moto-x-review-09A couple of weeks ago, the tech world was in a buzz when Google announced that they would be selling off Motorola Mobility to Lenovo. This was after Google had bought the company in 2011 and did not exactly do much with it, aside from the release of new Motorola handsets in the form of the Moto X and the Moto G. Many are probably wondering why Google sold off Motorola Mobility at an apparent loss, although an interesting article on Forbes might have you believing that it was a strategic purchase used to get their Android OEMs, particularly Samsung, in order.

In any case will Lenovo have more luck with Motorola than Google? While it remains to be seen as to what sort of mobile devices we can expect from Lenovo from its recently acquired Motorola Mobility arm, Lenovo’s CEO is pretty optimistic about the purchase and has recently expressed his confidence that he will be able to cut Motorola’s losses in just a few quarters. Speaking to Bloomberg, Yang Yuanqing was quoted as saying, “I am confident that from day 1 after closing, these businesses will quickly begin contributing to our performance and develop into pillars for long-term, sustainable growth.”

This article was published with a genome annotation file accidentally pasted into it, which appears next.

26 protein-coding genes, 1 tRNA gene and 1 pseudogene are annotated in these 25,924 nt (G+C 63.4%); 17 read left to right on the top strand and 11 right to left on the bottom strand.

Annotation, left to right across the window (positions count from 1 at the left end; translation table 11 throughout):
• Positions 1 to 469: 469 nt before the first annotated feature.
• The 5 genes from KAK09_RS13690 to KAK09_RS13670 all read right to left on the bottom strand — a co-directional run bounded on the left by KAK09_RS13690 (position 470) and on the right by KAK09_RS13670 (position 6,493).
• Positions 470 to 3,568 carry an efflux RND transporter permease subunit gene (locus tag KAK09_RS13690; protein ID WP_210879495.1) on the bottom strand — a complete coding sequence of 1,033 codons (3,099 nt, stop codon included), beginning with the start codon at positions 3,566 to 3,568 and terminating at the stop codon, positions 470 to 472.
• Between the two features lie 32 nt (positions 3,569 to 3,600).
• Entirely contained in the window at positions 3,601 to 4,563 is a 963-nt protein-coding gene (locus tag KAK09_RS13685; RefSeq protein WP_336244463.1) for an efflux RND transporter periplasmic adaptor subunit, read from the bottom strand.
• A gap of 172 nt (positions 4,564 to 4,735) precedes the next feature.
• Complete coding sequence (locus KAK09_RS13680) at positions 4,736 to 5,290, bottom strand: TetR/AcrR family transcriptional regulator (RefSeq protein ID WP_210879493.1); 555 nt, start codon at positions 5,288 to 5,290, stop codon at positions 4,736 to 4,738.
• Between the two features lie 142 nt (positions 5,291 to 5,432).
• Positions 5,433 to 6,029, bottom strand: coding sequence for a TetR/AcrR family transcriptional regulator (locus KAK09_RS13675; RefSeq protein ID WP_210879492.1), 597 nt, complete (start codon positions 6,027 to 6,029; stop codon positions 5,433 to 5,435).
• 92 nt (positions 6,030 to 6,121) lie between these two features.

He further elaborated Lenovo’s plans for Motorola in a Q&A session conducted with The Wall Street Journal, “We have already identified areas where we can cut expenses. With the combined scale of Lenovo and Motorola after the acquisition, we can significantly reduce costs in terms of material procurement and supply chain. When we complete the acquisition, from day one, we can start working on those cost synergies. Most likely it will take a couple of quarters to turn around the Motorola business.” Motorola is one of the older and more reputable names in the mobile industry and it will be interesting to see if Lenovo will truly be able to turn things around for them.

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